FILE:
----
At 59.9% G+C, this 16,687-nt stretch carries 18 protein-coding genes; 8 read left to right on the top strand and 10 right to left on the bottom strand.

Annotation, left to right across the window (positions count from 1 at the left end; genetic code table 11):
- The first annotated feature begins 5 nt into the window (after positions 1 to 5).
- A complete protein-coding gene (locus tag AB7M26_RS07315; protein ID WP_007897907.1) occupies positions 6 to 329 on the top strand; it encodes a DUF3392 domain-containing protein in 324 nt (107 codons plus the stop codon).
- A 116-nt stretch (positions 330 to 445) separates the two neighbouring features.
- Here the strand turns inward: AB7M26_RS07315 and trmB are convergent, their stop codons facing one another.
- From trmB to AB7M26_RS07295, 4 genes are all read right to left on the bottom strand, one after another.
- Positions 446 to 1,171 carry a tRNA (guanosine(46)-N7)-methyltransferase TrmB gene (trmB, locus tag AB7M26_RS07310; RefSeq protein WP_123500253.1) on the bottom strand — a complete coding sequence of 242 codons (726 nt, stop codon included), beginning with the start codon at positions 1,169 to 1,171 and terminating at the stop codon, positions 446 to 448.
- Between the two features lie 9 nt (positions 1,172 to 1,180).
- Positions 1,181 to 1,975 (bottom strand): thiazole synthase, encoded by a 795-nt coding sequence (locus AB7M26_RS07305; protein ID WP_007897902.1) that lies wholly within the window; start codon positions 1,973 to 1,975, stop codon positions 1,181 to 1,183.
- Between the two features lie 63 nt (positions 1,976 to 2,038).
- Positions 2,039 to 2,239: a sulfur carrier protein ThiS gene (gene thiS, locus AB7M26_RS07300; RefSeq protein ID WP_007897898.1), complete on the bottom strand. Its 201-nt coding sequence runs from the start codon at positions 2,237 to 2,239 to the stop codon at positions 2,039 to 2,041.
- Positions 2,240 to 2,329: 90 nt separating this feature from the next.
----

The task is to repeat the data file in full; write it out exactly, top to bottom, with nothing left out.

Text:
At 59.9% G+C, this 16,687-nt stretch carries 18 protein-coding genes; 8 read left to right on the top strand and 10 right to left on the bottom strand.

Annotation, left to right across the window (positions count from 1 at the left end; genetic code table 11):
- The first annotated feature begins 5 nt into the window (after positions 1 to 5).
- A complete protein-coding gene (locus tag AB7M26_RS07315; protein ID WP_007897907.1) occupies positions 6 to 329 on the top strand; it encodes a DUF3392 domain-containing protein in 324 nt (107 codons plus the stop codon).
- A 116-nt stretch (positions 330 to 445) separates the two neighbouring features.
- Here the strand turns inward: AB7M26_RS07315 and trmB are convergent, their stop codons facing one another.
- From trmB to AB7M26_RS07295, 4 genes are all read right to left on the bottom strand, one after another.
- Positions 446 to 1,171 carry a tRNA (guanosine(46)-N7)-methyltransferase TrmB gene (trmB, locus tag AB7M26_RS07310; RefSeq protein WP_123500253.1) on the bottom strand — a complete coding sequence of 242 codons (726 nt, stop codon included), beginning with the start codon at positions 1,169 to 1,171 and terminating at the stop codon, positions 446 to 448.
- Between the two features lie 9 nt (positions 1,172 to 1,180).
- Positions 1,181 to 1,975 (bottom strand): thiazole synthase, encoded by a 795-nt coding sequence (locus AB7M26_RS07305; protein ID WP_007897902.1) that lies wholly within the window; start codon positions 1,973 to 1,975, stop codon positions 1,181 to 1,183.
- Between the two features lie 63 nt (positions 1,976 to 2,038).
- Positions 2,039 to 2,239: a sulfur carrier protein ThiS gene (gene thiS, locus AB7M26_RS07300; RefSeq protein ID WP_007897898.1), complete on the bottom strand. Its 201-nt coding sequence runs from the start codon at positions 2,237 to 2,239 to the stop codon at positions 2,039 to 2,041.
- Positions 2,240 to 2,329: 90 nt separating this feature from the next.